May 21, 2024

Aedes triseriatus mosquito eggs. CDC public domain image

Multiple outbreaks and unusual cases of infectious disease are in the news right now. That means it’s more crucial than ever that journalists include context in their stories to help readers make sense of their personal risk for various types of infections and what actions they do — or don’t — need to take to protect themselves. 

Recent headlines include a surge of dengue cases in Puerto Rico, a single case of H5N1 avian influenza in a person in Texas, a national increase in meningococcal disease, and a substantial uptick in measles cases and outbreaks across the U.S. The actual risk each of these diseases poses to any particular individual doesn’t just vary based on geography, and it may not match up with people’s perceived risk to themselves. That’s why reporters’ job in reporting on these topics becomes so important. 

Paradoxically, the cognitive bias known as affect heuristic can cause people to fear rare events that are less likely to occur to them than more familiar and common ones. For example, many people who are terrified of flying — despite the extreme rarity of plane crashes — don’t think twice before driving in a car, even though more than 40,000 people die in car crashes each year. 

Similarly, many Americans may worry more about a rare disease — like the human avian flu case in Texas — than a disease like measles which is far more common and contagious. 

Broadly speaking, here are the questions to answer in any infectious disease outbreak story:

  • How many cases are there now, and where are they?
  • What is the risk to your audience right now? 
  • What is the risk to your audience in the future? 
  • Which members of your audience are at highest and lowest risk?
  • If at risk, how can people protect themselves?  
  • If at risk, what symptoms should people look for and what should they do if they experience them?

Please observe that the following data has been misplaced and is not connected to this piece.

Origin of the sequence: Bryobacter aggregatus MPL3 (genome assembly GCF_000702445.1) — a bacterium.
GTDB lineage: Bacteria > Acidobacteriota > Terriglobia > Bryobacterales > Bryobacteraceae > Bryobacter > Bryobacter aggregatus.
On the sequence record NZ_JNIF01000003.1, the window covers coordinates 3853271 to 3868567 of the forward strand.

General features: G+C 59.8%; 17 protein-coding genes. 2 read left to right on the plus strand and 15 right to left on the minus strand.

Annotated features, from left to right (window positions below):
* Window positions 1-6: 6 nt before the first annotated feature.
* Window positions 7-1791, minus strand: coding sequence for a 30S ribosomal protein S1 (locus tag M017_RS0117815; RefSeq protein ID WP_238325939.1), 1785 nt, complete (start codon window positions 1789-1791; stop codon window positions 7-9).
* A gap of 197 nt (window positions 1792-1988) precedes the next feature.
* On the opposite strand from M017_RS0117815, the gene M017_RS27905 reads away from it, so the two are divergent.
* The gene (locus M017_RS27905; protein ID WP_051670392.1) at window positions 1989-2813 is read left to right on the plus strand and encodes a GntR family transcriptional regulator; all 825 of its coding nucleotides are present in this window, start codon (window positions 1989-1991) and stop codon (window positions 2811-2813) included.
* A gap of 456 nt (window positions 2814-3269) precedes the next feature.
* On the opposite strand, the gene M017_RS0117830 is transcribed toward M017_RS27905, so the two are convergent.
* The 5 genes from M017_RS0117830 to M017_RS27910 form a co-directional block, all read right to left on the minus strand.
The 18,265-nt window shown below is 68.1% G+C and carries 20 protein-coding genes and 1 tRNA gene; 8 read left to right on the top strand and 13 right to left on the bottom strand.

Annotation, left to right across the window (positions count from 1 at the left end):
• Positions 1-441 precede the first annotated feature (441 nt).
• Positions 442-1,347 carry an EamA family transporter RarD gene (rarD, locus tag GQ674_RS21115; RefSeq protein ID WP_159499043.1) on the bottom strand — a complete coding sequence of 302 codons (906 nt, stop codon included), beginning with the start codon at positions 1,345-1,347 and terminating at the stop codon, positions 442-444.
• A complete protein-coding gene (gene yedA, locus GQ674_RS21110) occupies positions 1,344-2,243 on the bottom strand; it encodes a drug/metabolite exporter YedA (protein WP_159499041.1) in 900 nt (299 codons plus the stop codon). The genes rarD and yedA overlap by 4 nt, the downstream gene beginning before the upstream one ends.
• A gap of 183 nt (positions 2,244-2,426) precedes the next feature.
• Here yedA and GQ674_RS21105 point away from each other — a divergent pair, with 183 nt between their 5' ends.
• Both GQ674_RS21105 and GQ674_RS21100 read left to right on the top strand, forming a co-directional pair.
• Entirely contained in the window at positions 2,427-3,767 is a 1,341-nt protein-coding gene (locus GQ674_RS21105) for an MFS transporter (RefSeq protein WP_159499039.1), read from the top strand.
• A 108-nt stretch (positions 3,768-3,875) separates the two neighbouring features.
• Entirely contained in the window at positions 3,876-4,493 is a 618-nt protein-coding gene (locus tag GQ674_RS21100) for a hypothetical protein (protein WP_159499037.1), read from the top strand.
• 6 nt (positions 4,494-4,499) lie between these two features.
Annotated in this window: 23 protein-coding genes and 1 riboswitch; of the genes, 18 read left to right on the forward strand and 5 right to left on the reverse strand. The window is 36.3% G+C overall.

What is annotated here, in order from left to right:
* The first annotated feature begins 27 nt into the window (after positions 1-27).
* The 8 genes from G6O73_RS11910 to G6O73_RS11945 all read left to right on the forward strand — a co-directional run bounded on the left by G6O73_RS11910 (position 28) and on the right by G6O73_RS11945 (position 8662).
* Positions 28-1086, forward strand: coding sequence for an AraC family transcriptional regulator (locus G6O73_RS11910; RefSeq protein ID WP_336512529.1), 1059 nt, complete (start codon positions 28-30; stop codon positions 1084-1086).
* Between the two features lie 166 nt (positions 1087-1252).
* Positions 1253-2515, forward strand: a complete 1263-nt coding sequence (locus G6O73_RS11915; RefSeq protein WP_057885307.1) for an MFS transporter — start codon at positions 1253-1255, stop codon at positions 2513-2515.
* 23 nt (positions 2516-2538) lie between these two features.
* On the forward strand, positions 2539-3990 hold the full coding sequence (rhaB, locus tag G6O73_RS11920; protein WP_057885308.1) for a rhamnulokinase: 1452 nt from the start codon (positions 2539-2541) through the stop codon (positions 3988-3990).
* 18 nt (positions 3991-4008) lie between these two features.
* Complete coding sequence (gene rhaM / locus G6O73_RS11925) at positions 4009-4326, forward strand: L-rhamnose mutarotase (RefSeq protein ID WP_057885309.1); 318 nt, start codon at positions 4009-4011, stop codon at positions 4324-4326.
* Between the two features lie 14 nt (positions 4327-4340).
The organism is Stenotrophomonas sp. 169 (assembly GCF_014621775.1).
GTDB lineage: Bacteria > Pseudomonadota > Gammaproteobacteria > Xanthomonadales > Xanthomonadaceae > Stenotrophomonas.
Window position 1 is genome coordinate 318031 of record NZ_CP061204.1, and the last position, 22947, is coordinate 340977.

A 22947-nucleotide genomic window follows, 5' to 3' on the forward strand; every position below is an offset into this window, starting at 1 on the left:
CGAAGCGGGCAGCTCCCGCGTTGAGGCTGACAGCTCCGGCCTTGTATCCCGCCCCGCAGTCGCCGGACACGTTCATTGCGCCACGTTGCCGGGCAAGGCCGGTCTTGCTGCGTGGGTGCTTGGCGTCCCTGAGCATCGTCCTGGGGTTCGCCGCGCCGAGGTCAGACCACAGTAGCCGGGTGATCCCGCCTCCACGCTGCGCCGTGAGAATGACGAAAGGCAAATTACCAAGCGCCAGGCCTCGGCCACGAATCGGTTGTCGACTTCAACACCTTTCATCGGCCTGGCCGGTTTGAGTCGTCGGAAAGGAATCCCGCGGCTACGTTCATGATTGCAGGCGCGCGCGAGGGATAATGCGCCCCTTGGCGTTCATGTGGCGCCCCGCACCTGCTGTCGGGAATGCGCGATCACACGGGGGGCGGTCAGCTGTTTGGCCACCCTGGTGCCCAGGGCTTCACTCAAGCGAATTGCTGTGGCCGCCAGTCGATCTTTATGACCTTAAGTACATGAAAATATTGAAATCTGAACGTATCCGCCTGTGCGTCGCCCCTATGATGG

• How does this disease, including its risk and method of transmission, relate to our broader work, including human behaviors, climate change and other relevant factors that can help people understand their relationship to the world a bit better? 

Meningococcal disease cases 

On March 28, the CDC issued an alert about an increase in invasive serogroup Y meningococcal disease in the U.S. The total case count is low compared to many other diseases — 143 cases in 2024 as of April 9, with expectations of surpassing last year’s numbers — but mortality has been higher than in past years. So far, 18% of people have died this year compared to 11% who died in cases from 2017-2021.

Here are some important points to consider in your reporting:

  • This is a generally rare disease, with most cases reported in Texas and Virginia. Virginia has been managing an outbreak since June 2022. 
  • Those at highest risk include people who are Black, who have HIV, and who are between the ages of 30-60. 
  • In sharing the symptoms of meningococcal disease, highlight those that differ most from other illnesses and suggest the need for urgent medical care, such as a stiff neck and sudden confusion.
  • Note that this disease is preventable with a vaccine and share details regarding who is recommended to get vaccinated.

Dengue in Puerto Rico

Puerto Rico declared a state of emergency on March 25 related to dengue cases, with 549 cases reported as of March 27. Here’s what to emphasize in reporting:

  • The outbreak is currently limited to Puerto Rico, so it currently poses a risk only to those living or visiting there.